(Notice: WP29 explains that the controller cannot avoid the article 22 provisions by fabricating human involvement. For example, if someone routinely applies automatically generated profiles to individuals without any actual influence on the result, this would still be a decision based solely on automated processing.)
….with a legal or significant impact
WP29 gives a series of examples of decisions with may have a legal effect on data subjects (for example decision concerning housing opportunities, right to social welfare or action based on breach of a contract etc.)
Automated decision making with a legal effect is pretty straightforward but even if an automated decision-making process does not have an effect on people’s legal rights it could still fall within the scope of Article 22 if it produces an effect that is equivalent or similarly significant in its impact.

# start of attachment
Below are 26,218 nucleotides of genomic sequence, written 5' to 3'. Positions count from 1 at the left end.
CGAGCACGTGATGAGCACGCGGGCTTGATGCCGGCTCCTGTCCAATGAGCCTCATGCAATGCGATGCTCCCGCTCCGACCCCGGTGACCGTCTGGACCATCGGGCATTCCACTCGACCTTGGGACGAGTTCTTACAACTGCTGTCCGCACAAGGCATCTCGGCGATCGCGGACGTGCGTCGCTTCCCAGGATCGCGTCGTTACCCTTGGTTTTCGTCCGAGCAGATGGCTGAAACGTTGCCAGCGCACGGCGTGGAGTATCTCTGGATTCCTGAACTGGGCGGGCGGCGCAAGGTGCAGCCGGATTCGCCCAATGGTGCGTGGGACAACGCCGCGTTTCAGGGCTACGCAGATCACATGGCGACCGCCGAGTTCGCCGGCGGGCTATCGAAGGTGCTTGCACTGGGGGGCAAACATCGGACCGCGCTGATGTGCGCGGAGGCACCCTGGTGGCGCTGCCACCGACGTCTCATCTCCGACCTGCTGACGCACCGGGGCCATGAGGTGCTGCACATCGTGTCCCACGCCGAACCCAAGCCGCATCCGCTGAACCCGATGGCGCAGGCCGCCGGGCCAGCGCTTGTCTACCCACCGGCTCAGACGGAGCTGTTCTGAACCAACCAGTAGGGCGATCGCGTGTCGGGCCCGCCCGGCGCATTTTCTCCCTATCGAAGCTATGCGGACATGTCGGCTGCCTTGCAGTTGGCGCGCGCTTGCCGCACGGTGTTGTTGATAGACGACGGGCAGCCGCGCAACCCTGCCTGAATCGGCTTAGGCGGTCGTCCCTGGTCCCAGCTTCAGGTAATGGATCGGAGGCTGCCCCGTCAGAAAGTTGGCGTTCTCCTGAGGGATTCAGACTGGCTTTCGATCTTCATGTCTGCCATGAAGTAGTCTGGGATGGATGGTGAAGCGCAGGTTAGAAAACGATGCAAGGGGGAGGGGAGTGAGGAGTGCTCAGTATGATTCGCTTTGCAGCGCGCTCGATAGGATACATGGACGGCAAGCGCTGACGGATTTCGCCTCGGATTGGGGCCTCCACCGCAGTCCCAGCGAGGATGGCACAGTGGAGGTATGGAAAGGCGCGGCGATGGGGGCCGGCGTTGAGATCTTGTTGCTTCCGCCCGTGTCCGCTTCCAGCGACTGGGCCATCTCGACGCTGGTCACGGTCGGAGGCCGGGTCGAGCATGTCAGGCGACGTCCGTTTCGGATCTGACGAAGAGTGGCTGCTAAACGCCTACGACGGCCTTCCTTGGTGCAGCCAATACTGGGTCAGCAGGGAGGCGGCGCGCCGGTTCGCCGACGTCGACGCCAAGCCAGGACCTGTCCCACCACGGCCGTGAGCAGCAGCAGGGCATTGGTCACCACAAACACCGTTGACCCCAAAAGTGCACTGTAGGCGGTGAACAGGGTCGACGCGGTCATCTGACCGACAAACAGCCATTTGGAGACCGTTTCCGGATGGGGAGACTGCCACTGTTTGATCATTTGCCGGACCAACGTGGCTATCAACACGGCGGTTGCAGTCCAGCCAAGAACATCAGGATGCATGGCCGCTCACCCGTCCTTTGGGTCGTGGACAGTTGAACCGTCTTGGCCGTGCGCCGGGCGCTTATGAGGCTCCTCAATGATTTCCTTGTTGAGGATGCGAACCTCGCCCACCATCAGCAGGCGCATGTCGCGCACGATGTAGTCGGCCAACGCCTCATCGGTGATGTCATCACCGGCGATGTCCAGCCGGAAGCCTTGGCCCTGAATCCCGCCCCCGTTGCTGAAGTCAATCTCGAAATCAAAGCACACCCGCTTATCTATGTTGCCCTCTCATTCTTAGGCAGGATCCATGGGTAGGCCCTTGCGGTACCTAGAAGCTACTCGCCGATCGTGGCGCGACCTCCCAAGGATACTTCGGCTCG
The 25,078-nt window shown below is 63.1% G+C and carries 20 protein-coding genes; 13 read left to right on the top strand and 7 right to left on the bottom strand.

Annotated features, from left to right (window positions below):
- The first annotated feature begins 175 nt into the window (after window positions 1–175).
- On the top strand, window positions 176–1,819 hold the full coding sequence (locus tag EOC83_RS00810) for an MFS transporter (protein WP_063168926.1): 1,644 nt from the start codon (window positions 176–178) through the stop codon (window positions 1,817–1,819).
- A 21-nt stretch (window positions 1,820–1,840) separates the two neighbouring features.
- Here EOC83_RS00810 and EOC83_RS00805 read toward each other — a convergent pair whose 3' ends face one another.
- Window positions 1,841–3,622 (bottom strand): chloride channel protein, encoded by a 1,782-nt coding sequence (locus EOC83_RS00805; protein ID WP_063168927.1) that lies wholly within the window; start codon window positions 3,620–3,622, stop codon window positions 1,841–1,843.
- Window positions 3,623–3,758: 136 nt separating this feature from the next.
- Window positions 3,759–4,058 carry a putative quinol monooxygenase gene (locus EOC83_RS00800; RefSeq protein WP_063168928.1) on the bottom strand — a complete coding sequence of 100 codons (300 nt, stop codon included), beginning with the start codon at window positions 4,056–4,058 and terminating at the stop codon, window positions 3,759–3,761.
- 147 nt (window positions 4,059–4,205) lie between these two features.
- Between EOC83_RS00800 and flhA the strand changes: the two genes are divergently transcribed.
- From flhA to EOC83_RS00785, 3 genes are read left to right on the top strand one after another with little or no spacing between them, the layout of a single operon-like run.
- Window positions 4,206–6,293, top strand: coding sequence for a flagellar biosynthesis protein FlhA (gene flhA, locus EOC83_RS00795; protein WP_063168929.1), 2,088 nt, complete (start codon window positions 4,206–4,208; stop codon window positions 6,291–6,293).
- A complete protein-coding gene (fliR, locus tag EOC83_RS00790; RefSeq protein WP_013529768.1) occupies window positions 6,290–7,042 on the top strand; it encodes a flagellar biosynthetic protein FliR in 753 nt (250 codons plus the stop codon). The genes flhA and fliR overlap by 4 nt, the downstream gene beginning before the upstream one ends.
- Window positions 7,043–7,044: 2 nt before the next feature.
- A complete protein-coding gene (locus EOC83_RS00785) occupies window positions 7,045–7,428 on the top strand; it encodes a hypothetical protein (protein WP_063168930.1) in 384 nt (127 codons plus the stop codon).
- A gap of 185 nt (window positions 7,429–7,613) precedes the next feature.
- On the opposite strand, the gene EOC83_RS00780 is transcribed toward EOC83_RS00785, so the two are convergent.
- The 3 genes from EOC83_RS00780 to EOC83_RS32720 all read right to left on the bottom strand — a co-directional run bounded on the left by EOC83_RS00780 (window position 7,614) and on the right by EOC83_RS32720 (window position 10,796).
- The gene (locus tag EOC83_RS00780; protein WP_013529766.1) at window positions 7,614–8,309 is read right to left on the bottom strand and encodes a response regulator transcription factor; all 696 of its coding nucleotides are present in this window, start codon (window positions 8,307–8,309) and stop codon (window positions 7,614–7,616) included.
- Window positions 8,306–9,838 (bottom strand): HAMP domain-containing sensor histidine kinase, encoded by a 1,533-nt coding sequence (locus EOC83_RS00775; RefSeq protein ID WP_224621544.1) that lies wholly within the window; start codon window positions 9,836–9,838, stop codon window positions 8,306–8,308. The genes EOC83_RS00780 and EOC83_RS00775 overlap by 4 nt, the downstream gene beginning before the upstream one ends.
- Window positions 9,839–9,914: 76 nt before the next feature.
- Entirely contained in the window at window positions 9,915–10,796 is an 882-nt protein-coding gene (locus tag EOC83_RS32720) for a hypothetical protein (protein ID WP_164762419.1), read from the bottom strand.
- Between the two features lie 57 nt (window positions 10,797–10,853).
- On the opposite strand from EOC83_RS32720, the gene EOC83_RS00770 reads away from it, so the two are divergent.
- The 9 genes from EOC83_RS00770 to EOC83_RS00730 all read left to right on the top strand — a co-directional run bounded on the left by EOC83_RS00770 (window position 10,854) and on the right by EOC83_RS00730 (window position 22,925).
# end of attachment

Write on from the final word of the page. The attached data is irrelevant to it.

For data processing to significantly affect someone the effects of the processing must be more than trivial and must be sufficiently great or important to be worthy of attention. In other words, the decision must have the potential to significantly influence the circumstances, behavior or choices of the individuals concerned. At its most extreme, the decision may lead to the exclusion or discrimination of individuals.
Automated decision making including profiling and targeted advertising
WP29 explains that in many cases targeted advertising does not have a significant effect on individuals, for example an advertisement for a mainstream online fashion outlet based on a simple demographic profile: ‘women in the Brussels region’.